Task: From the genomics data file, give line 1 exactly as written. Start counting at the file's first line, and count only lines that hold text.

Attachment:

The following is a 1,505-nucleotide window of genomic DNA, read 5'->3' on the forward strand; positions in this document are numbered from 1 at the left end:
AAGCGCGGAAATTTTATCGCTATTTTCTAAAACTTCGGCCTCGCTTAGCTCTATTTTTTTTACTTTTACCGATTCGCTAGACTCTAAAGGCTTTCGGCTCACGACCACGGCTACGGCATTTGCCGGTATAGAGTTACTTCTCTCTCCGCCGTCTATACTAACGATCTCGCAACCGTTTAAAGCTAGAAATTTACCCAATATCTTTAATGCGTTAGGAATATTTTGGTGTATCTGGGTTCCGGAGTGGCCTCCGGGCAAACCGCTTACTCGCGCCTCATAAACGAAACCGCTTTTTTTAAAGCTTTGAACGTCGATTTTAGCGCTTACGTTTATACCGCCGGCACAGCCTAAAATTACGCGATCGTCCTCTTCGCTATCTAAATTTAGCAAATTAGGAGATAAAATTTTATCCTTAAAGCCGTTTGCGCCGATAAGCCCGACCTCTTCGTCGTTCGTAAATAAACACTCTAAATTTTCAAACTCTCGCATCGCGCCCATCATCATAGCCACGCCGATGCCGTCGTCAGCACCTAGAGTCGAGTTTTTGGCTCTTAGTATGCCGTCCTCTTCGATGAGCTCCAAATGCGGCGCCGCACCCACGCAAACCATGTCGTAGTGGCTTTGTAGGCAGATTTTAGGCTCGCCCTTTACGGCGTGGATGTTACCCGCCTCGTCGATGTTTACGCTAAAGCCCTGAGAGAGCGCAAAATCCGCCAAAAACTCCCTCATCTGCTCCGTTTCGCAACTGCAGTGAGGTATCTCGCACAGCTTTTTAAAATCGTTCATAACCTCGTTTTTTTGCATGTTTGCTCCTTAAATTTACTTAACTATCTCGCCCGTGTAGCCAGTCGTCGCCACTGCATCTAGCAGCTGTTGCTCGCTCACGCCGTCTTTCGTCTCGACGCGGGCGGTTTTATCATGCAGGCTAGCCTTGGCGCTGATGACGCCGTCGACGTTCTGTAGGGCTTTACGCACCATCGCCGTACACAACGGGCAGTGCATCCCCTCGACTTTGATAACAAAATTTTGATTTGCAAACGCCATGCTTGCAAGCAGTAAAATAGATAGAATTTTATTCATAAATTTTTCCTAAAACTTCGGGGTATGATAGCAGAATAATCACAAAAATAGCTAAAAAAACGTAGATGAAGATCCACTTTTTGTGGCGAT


The following is a 1,505-nucleotide window of genomic DNA, read 5'->3' on the forward strand; positions in this document are numbered from 1 at the left end: